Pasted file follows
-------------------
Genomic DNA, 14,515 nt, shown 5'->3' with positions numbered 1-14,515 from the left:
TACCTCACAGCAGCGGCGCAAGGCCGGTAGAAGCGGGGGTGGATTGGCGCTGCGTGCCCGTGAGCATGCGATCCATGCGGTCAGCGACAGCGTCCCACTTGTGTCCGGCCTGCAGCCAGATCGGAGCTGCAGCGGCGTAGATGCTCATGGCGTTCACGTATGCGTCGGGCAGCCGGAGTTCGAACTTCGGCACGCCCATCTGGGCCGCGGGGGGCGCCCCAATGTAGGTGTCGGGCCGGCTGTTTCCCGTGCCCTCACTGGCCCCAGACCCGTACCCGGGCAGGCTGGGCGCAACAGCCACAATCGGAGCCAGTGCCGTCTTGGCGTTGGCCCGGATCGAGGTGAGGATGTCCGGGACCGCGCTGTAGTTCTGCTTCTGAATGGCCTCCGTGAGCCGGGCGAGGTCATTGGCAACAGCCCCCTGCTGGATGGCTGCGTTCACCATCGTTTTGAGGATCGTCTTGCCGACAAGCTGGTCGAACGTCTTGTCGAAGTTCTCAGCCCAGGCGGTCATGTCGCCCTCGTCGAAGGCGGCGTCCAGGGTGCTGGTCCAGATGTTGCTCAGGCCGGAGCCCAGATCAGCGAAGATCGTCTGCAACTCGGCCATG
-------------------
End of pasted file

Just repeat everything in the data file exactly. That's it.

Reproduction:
Genomic DNA, 14,515 nt, shown 5'->3' with positions numbered 1-14,515 from the left:
TACCTCACAGCAGCGGCGCAAGGCCGGTAGAAGCGGGGGTGGATTGGCGCTGCGTGCCCGTGAGCATGCGATCCATGCGGTCAGCGACAGCGTCCCACTTGTGTCCGGCCTGCAGCCAGATCGGAGCTGCAGCGGCGTAGATGCTCATGGCGTTCACGTATGCGTCGGGCAGCCGGAGTTCGAACTTCGGCACGCCCATCTGGGCCGCGGGGGGCGCCCCAATGTAGGTGTCGGGCCGGCTGTTTCCCGTGCCCTCACTGGCCCCAGACCCGTACCCGGGCAGGCTGGGCGCAACAGCCACAATCGGAGCCAGTGCCGTCTTGGCGTTGGCCCGGATCGAGGTGAGGATGTCCGGGACCGCGCTGTAGTTCTGCTTCTGAATGGCCTCCGTGAGCCGGGCGAGGTCATTGGCAACAGCCCCCTGCTGGATGGCTGCGTTCACCATCGTTTTGAGGATCGTCTTGCCGACAAGCTGGTCGAACGTCTTGTCGAAGTTCTCAGCCCAGGCGGTCATGTCGCCCTCGTCGAAGGCGGCGTCCAGGGTGCTGGTCCAGATGTTGCTCAGGCCGGAGCCCAGATCAGCGAAGATCGTCTGCAACTCGGCCATG